UK rate cut heaps more pain on retired expats in Europe

Published:  5 Aug at 6 PM
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Thursday’s Bank of England rate cut to 0.25 per cent is yet another blow for retired expats in EU member states.

Following the continuing impact on currency exchange rates post-Brexit, the Bank of England’s decision to cut base rates to 0.25 per cent is a further blow to retired British pensioners living in Europe. Most have endured years of low returns and are now faced with significant shortfalls in their monthly budgets.

Financial firms are describing the cut as a painful disaster which will hit at least a million retired Brits overseas. The majority of retired expats base their living costs on a combination of pensions and savings, both of which will be hit by the rate change, making life in their chosen countries more expensive.

The financial industry believes there will be little annuity term improvement via base rates in the foreseeable future, and the BoE’s reintroduction of quantitative easing is unlikely to follow the model assessed by the bank’s Monetary Policy Committee. As regards the so-called limited impact on pension funds of declines in yields, the industry considers this assessment to be ‘courageous’. This, according to experts, is not the time to lock into an annuity.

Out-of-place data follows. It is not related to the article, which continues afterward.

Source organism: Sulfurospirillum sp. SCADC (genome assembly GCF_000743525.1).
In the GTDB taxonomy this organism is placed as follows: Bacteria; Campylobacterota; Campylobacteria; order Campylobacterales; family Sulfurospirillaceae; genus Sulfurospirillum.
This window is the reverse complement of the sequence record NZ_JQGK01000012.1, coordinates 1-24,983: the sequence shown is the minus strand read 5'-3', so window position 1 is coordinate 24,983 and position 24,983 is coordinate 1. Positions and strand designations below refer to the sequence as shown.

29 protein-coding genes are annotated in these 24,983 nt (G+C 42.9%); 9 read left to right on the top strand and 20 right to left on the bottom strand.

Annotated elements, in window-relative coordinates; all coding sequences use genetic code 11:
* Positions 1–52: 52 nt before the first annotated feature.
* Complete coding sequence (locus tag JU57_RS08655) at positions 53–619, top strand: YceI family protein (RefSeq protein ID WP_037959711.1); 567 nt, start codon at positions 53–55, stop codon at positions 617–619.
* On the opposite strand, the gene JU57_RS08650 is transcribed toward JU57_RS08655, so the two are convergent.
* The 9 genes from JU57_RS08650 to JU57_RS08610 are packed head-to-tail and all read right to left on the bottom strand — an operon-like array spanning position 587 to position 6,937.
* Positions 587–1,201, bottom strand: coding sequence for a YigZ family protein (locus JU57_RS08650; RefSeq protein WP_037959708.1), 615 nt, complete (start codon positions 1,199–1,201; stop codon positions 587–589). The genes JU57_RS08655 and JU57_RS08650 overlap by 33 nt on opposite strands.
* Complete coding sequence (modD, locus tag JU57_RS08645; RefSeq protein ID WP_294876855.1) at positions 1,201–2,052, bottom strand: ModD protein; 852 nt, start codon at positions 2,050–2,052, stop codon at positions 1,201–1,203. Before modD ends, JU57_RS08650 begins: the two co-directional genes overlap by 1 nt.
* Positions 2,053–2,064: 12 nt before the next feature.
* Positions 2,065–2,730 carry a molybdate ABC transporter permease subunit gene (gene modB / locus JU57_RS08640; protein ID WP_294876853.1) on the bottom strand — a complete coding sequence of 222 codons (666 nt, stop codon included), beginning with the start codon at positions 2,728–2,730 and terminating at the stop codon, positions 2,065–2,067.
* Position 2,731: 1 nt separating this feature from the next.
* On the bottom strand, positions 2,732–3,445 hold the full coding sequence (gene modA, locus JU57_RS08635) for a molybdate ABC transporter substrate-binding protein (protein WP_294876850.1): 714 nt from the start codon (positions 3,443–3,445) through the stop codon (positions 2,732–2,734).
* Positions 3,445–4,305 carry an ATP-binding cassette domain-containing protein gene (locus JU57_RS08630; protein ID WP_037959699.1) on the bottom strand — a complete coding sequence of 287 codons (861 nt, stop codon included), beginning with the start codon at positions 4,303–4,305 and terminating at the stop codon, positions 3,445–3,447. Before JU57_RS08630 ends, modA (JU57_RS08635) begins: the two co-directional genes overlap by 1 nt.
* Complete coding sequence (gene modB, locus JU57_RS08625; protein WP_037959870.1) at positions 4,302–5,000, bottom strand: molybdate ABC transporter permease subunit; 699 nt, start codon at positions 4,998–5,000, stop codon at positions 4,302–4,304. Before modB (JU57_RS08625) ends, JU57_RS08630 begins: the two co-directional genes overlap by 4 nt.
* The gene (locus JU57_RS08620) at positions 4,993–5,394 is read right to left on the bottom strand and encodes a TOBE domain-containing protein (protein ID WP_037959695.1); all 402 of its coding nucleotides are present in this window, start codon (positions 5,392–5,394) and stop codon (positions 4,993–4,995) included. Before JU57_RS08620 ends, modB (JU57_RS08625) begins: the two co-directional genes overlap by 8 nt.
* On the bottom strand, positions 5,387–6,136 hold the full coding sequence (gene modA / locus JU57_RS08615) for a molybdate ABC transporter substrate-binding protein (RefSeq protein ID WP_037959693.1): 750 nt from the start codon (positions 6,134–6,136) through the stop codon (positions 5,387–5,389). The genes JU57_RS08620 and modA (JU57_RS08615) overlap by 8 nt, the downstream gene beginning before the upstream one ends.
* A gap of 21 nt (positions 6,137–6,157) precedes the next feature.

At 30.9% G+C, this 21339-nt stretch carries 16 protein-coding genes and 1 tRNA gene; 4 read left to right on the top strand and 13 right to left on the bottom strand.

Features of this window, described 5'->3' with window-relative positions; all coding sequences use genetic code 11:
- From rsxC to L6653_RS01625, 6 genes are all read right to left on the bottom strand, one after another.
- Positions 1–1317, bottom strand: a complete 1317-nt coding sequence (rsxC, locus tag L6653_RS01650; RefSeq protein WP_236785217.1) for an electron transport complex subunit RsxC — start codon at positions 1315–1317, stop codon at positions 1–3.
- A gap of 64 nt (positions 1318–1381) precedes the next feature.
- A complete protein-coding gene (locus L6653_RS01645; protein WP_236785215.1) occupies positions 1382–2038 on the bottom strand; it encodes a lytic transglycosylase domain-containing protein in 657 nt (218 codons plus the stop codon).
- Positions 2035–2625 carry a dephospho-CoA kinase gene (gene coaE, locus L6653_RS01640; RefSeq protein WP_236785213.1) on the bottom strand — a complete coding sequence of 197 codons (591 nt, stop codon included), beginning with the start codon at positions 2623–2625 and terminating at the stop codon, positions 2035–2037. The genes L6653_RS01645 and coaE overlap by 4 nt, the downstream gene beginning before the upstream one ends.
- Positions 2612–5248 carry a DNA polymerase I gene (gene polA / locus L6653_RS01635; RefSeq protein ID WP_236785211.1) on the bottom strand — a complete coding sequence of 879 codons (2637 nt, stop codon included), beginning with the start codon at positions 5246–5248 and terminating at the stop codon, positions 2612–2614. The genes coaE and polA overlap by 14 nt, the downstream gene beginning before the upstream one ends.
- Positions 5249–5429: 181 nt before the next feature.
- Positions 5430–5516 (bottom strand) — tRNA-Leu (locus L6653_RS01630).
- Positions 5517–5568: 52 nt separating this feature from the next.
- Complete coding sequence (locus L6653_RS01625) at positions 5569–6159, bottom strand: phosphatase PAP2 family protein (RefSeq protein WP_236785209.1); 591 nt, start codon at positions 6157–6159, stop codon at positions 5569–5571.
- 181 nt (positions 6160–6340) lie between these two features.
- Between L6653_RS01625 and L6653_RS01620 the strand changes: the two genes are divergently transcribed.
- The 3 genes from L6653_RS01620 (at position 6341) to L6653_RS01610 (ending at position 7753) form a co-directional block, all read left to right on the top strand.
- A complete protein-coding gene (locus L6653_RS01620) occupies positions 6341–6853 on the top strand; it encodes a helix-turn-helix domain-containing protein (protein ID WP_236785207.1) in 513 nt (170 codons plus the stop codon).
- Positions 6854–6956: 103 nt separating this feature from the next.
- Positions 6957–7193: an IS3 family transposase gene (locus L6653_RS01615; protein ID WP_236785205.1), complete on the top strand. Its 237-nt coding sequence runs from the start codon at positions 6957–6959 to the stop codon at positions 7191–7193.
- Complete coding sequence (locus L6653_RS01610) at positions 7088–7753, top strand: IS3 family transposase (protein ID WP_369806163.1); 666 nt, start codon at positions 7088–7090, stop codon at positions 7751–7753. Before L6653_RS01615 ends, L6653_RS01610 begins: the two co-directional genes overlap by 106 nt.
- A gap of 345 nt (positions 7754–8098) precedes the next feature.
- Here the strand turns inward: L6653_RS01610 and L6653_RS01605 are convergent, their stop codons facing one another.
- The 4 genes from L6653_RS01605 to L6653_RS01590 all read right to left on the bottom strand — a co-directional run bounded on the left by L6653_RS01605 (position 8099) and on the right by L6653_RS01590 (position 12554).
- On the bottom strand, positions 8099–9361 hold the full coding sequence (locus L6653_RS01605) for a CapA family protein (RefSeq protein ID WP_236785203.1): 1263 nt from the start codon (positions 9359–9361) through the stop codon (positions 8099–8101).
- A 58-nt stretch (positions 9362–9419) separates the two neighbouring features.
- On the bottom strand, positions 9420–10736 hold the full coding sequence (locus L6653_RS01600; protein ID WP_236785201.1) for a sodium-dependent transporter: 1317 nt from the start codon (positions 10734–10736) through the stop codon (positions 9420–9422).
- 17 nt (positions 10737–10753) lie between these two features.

UK pensioners in Spain are already feeling the Brexit effect on the pound sterling, with pensions dropping by as much as hundreds of euros every month. For those attempting to manage on the measly UK state pension, the percentage drop is making life very difficult, with a number of posters on the Bremain in Spain Facebook page reporting losses of up to 533 euros a months due to currency instability.

A majority of those worst affected would have voted Remain had they not been subject to the 15-year rule, and are angry that such a life-changing issue was beyond their ability to have their say. The lack of governmental forward planning to cover the effects of an unexpected Leave vote is causing anger amongst long-stay expats along Spain’s Mediterranean coastline, with newly-formed protest and support groups attracting negative comments about the British government’s lack of concern.
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